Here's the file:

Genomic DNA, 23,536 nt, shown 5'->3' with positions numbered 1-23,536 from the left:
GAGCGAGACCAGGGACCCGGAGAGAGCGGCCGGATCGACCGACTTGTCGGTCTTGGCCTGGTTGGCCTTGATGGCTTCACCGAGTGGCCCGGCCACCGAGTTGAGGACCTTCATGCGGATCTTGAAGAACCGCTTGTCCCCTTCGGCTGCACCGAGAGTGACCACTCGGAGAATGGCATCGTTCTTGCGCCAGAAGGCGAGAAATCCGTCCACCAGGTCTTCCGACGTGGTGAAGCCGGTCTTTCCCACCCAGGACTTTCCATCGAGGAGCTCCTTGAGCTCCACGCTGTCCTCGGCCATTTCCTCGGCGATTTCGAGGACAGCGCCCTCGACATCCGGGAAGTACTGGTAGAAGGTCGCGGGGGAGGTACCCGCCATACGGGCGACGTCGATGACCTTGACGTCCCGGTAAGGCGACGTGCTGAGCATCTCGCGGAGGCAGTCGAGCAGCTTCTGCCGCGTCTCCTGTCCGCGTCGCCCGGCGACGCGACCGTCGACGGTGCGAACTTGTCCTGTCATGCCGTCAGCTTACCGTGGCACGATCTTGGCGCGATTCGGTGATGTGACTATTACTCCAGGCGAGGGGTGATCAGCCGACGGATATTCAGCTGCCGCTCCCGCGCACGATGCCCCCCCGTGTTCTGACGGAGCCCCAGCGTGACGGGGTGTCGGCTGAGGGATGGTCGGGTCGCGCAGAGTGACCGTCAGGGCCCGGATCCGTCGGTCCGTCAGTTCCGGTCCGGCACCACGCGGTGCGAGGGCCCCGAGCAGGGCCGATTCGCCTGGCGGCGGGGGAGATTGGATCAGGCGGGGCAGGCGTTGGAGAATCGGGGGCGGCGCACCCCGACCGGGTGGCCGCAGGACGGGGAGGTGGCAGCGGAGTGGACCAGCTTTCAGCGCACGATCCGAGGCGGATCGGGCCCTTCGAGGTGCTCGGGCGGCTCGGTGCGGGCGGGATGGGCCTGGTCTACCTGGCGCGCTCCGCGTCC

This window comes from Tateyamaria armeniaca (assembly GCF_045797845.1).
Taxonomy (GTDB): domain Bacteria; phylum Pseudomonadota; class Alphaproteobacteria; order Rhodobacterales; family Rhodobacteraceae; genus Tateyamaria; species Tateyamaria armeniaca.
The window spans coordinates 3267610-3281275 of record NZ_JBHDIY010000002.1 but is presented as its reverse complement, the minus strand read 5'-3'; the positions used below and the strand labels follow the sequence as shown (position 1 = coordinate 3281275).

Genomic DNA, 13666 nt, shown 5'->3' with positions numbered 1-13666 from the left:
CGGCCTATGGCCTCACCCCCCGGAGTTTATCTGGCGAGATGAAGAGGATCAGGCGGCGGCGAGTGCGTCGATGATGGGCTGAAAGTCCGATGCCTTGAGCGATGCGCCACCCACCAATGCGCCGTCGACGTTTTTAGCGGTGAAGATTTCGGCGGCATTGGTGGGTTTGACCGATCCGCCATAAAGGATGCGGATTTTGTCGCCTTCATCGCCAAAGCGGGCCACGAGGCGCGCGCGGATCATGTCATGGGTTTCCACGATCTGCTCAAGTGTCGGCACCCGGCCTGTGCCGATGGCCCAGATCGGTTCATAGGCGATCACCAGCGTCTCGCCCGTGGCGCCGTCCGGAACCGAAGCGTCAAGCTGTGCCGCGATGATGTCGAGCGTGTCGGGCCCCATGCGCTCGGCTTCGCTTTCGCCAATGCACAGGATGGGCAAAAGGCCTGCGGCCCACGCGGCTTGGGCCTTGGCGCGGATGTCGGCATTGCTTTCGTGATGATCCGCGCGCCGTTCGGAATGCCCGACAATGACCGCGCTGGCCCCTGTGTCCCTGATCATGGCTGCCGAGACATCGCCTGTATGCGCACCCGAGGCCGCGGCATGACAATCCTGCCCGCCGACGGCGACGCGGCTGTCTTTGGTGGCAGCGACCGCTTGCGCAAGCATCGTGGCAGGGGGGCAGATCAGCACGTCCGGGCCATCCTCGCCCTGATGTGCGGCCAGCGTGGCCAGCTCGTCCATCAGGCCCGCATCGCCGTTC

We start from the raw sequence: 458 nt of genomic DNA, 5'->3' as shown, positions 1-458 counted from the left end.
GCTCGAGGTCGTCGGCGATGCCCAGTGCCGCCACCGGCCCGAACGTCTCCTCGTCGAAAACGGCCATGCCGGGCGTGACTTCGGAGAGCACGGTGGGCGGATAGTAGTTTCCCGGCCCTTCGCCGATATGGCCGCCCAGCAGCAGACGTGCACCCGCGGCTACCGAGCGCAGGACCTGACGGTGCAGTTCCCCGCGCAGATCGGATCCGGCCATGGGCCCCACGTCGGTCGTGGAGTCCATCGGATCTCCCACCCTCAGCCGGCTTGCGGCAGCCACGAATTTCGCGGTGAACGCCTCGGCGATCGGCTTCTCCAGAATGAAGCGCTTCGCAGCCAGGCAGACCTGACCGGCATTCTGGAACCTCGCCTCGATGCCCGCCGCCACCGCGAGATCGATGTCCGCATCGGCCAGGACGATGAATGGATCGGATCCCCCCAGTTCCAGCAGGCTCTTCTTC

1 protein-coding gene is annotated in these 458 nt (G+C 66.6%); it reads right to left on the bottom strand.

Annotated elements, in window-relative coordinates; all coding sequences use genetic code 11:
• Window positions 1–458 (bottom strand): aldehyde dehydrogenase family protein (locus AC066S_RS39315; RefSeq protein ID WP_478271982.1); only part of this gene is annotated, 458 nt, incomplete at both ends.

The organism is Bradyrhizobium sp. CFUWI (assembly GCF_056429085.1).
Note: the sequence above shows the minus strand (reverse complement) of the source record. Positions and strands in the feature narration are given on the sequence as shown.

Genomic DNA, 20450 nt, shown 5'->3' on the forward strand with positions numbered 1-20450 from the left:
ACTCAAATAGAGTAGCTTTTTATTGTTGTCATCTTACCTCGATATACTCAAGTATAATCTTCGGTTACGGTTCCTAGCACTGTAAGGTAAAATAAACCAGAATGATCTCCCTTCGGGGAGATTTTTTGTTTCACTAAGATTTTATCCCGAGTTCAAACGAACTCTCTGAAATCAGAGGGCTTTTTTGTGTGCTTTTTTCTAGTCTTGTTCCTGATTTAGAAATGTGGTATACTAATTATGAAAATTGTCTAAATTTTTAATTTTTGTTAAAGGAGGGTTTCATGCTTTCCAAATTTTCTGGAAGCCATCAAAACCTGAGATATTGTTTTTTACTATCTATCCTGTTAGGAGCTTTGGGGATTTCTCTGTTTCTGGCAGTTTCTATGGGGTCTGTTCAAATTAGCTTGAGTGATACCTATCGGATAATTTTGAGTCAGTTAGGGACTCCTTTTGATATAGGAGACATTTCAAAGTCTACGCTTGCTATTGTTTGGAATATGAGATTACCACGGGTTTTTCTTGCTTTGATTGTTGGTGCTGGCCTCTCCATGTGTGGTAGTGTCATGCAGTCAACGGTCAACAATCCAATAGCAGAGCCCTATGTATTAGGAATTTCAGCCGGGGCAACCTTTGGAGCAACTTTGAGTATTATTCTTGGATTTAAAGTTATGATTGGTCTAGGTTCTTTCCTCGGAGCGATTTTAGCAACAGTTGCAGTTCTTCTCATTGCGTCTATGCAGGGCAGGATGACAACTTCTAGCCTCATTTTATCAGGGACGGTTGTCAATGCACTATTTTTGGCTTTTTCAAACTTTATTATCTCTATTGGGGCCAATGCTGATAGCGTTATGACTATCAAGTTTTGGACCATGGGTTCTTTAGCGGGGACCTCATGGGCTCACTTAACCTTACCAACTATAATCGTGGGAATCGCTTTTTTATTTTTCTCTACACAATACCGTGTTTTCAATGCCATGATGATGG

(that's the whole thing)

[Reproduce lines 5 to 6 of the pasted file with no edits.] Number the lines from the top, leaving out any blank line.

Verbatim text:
The window spans coordinates 3267610-3281275 of record NZ_JBHDIY010000002.1 but is presented as its reverse complement, the minus strand read 5'-3'; the positions used below and the strand labels follow the sequence as shown (position 1 = coordinate 3281275).

Genomic DNA, 13666 nt, shown 5'->3' with positions numbered 1-13666 from the left: